Imagine a human and a robot performing a joint assembly task such as assembling a shelf. This task clearly requires a number of sequential or parallel actions and visual information about the context to be negotiated and performed in coordination by the partners.
However, human vision and machine vision differ. On one hand, computer vision systems are precise, achieve repeatable results, and are able to perceive wavelengths invisible to humans. On the other hand, sense-making of a picture or scenery can be considered a typical human trait. So how should the cooperation in a vision-based task (e.g. building something together out of Lego bricks) work for a human-robot team, if they do not have a common perception of the world?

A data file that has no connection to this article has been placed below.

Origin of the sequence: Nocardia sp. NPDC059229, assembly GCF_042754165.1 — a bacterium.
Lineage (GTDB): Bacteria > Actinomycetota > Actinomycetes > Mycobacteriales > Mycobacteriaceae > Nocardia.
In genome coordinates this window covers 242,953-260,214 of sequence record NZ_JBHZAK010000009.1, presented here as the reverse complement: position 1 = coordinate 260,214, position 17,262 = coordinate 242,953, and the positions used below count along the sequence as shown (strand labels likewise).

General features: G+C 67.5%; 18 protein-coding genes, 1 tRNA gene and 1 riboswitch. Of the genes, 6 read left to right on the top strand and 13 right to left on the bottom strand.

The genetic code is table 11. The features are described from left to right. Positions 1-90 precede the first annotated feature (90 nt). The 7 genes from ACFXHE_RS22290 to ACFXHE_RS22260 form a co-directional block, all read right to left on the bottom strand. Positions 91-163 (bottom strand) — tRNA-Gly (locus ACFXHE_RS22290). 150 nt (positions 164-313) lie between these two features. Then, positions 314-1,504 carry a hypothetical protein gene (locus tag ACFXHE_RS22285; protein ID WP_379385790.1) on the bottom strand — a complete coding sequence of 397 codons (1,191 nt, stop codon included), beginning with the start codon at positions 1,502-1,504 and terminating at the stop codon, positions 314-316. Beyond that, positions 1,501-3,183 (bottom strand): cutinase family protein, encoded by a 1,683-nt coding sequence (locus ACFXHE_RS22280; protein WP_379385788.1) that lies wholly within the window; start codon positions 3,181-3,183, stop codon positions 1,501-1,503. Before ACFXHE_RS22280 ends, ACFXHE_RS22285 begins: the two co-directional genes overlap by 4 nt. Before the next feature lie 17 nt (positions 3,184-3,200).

There is a need for grounding in human-robot cooperation. In order to achieve this we have to combine the strengths of human beings (e.g. problem solving, sense making, and the ability to make decisions) with the strengths of robotics (e.g. omnivisual cameras, consistency of vision measures, and storage of vision data).